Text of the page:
Q: So you say that the mind, the brain has really no nonphysical traces.
A: I don't think there is any such thing as mind separate from the activity of the brain.
Q: Would you say that the brain has no nonphysical function?
A: It is not interested in sensual activity. It is not interested in any experiences that the mind is interested in and is demanding. It is not even interested in the so-called spiritual experiences, the religious experiences like bliss, beatitude, immensity, and happiness. Happiness is something which the body is not interested in. It cannot take it for long. Pleasure is one of the things that it is always rejecting. The body does not know, and does not even want to know, anything about happiness.
Q: Happiness is only a thinking quality, a sensual experience.
A: Happiness is a cultural input there. Is there any such thing as happiness? I would say, no. So, the quest for happiness is a cultural input, and that is the common desire that we know exists everywhere, in every part of the world. That is what we all want, and that want is the most important want in human beings everywhere. Happiness, if you want to use that word, is like any other sensation. The moment thought separates itself from what is called the sensation of happiness, the demand to keep that sensation going longer than its natural duration also occurs with it. So, any sensation, however extraordinary, however pleasant it may be, is rejected by the body. Keeping that sensation going longer than its duration of life is destroying the sensitivity of the sensory perceptions and sensitivity of this living organism. That is the battle that is going on there. If you do not know what happiness is, you will never be unhappy.
Q: If you strip the body of all the psychological factors and attributes, would you say that there is no difference between a human being and an animal?
A: Not at all. We are all like the animals. We are no different, nor are we created for any grander purpose than the mosquito that is sucking your blood.
Q: Is there any apparent difference between a human being and the normal sensate animal?
A: It is thinking that has separated us from the other species on this planet. It is thinking that we want to maintain. So it is that that is responsible for all the problems that the human mind (quote and unquote) has created.
Q: Of course, there is what is called purely biological survival. But hasn't thinking helped man to survive in a better way?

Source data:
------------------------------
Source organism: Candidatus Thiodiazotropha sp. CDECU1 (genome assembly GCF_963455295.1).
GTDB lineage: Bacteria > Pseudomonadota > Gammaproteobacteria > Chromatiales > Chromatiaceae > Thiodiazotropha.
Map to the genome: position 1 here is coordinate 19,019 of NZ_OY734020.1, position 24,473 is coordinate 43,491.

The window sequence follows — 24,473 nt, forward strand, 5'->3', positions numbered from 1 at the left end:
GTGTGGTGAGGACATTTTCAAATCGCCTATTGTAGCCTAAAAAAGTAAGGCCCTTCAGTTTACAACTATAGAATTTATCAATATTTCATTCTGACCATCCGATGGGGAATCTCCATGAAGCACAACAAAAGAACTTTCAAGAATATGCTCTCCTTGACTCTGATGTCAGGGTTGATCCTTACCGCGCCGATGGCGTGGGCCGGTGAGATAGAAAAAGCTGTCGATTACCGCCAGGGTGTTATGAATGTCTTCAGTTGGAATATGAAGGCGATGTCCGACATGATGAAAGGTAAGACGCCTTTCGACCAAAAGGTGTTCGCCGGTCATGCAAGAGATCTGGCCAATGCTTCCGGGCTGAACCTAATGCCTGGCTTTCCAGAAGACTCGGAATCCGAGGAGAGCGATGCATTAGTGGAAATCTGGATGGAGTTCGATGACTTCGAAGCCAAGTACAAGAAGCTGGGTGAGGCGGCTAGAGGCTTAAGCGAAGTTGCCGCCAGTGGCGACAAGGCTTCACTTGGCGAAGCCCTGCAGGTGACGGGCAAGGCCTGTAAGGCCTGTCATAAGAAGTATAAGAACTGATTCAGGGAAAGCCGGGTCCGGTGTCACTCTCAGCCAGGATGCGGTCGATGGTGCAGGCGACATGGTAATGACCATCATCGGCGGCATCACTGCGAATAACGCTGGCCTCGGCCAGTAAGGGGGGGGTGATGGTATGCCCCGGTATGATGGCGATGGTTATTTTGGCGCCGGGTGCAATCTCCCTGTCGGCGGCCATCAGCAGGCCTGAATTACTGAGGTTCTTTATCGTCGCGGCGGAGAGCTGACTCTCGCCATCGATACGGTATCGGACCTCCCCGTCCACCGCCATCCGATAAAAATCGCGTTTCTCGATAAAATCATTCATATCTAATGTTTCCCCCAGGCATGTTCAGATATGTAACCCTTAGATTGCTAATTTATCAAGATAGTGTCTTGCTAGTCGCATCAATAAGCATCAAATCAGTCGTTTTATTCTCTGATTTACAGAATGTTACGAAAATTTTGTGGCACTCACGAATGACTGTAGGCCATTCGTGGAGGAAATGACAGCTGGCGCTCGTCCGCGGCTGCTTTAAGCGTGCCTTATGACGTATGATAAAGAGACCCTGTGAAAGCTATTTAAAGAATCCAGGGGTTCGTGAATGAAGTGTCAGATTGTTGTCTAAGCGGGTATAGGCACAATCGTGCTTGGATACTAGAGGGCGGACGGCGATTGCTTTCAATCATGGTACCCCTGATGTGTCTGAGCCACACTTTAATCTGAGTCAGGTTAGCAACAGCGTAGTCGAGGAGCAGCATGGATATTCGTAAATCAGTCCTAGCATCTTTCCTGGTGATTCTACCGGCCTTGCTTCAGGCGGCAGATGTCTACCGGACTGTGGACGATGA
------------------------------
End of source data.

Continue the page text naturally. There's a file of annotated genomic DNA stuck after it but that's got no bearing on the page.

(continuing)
A: As I said a while ago, it is thought which has separated us from the rest of the species. Through the help of thinking, it has become possible for us to create better conditions and survive longer than the other species.
Q: Why do you think that we live in this illusion, and why does it persist?
A: The illusion persists because if the illusion comes to an end, what can be called clinical death will take place. So, if we give up one illusion, we will always replace it with another.
A: That is the thing that gives us the feeling of conquering the inevitable end called death. That is the only death that is there. Otherwise, there is no such thing as death at all. And death is the end of the illusion, end of the fear, end of the knowledge that we have of ourselves and of the world around us.
Q: Now this raises the question as to what intelligence is. There is this natural intelligence of the body, which we talked about, with the help of which the harmonious and interrelated functions of the body are carried out. But is there an area wherein intelligence has a function other than the physical?
A: No. You see the body doe not want to know anything. The body does not want to learn anything. The intelligence that is necessary for its survival is already there. We have, fortunately or unfortunately as the case may be, acquired what is called the intellect. Through the constant use and reshaping of thought we have acquired this intellect. Through the help of that intellect it has become possible for us to live longer than the other species. This, in its own way, is the cause of the destruction of the whole structure that we have created for our survival. There is no way of escaping from this fact that the acquired intellect, which is the product of our thinking, has helped us to survive longer than the other species.
Q: You mean to say that the intelligence that we have is in no way distinct or distinguishable from the animal intelligence?